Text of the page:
Georeferencing experiments with UAS imagery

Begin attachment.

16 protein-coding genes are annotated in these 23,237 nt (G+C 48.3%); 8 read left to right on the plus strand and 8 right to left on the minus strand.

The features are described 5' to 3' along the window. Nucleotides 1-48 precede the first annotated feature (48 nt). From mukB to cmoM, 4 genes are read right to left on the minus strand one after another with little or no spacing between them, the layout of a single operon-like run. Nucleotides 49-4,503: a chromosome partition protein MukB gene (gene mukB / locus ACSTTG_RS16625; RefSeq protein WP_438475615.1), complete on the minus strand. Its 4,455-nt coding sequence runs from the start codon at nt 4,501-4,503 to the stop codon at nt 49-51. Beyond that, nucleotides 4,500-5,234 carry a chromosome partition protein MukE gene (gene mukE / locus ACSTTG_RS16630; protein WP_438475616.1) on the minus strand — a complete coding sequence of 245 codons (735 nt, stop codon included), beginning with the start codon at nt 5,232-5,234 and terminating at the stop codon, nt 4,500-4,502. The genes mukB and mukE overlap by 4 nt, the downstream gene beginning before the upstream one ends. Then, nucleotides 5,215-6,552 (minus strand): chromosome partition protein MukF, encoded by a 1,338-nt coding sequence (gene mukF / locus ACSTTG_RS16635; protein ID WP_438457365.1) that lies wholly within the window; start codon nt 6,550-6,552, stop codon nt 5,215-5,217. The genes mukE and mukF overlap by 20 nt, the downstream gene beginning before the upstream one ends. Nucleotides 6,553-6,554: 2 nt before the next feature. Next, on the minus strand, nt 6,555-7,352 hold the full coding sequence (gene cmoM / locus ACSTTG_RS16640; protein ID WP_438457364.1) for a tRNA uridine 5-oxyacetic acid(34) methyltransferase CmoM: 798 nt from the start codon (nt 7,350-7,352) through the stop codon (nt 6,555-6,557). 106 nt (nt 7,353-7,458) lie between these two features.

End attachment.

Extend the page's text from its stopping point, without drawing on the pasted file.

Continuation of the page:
Comparing typical airborne mapping systems with Unmanned Airborne Systems (UAS) developed for mapping purposes, there are several advantages and disadvantages of both systems. The unquestionable benefits of UAS are the much lower costs of equipment and the simple operation; though, the regulations to fly UAS greatly vary by country. Low cost, however, means small sensor size and low weight, thus, sensors usually lack the quality, negatively impacting the accuracy of UAS data and, consequently, any derived mapping products. This work compares the performance of three different positioning approaches used for UAS image geolocation. The first one is based on using dual-frequency GPS data, post-processed in kinematic mode. The second approach uses the single frequency, code only GPS data that was acquired and processed by a geotagger, attached to mapping camera. Finally, the third one employs indirect image georeferencing, based on aerial triangulation using ground controls. As expected, the quality of data provided by the inexpensive GPS receiver (geotagger) is not suitable for mapping purposes. The two other approaches provided similar and reliable results, confirming that commonly used indirect georeferencing, which usually assures good solution, can be replaced by direct georeferencing. The latter technique results not only in reduction of field work, e.g. Ground Control Points (GCPs) surveying, but is appropriate for use with other sensors, such as active imaging technology, LiDAR, further extending UAS application potential.